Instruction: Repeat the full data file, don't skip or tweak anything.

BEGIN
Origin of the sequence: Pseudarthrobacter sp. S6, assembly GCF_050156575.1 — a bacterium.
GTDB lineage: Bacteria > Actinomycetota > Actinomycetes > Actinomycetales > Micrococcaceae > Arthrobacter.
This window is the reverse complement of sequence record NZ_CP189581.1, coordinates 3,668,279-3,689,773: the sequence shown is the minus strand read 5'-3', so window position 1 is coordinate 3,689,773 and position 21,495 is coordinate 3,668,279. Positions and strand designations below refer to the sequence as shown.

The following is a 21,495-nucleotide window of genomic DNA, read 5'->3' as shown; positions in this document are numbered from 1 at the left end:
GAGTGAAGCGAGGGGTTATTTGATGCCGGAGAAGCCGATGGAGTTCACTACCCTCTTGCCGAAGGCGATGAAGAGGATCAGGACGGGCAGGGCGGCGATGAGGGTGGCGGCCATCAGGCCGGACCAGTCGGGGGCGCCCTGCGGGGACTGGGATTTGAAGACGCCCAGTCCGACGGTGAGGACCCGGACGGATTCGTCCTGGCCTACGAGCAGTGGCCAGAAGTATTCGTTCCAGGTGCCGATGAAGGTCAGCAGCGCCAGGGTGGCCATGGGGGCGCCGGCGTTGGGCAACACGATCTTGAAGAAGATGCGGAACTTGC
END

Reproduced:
Origin of the sequence: Pseudarthrobacter sp. S6, assembly GCF_050156575.1 — a bacterium.
GTDB lineage: Bacteria > Actinomycetota > Actinomycetes > Actinomycetales > Micrococcaceae > Arthrobacter.
This window is the reverse complement of sequence record NZ_CP189581.1, coordinates 3,668,279-3,689,773: the sequence shown is the minus strand read 5'-3', so window position 1 is coordinate 3,689,773 and position 21,495 is coordinate 3,668,279. Positions and strand designations below refer to the sequence as shown.

The following is a 21,495-nucleotide window of genomic DNA, read 5'->3' as shown; positions in this document are numbered from 1 at the left end:
GAGTGAAGCGAGGGGTTATTTGATGCCGGAGAAGCCGATGGAGTTCACTACCCTCTTGCCGAAGGCGATGAAGAGGATCAGGACGGGCAGGGCGGCGATGAGGGTGGCGGCCATCAGGCCGGACCAGTCGGGGGCGCCCTGCGGGGACTGGGATTTGAAGACGCCCAGTCCGACGGTGAGGACCCGGACGGATTCGTCCTGGCCTACGAGCAGTGGCCAGAAGTATTCGTTCCAGGTGCCGATGAAGGTCAGCAGCGCCAGGGTGGCCATGGGGGCGCCGGCGTTGGGCAACACGATCTTGAAGAAGATGCGGAACTTGC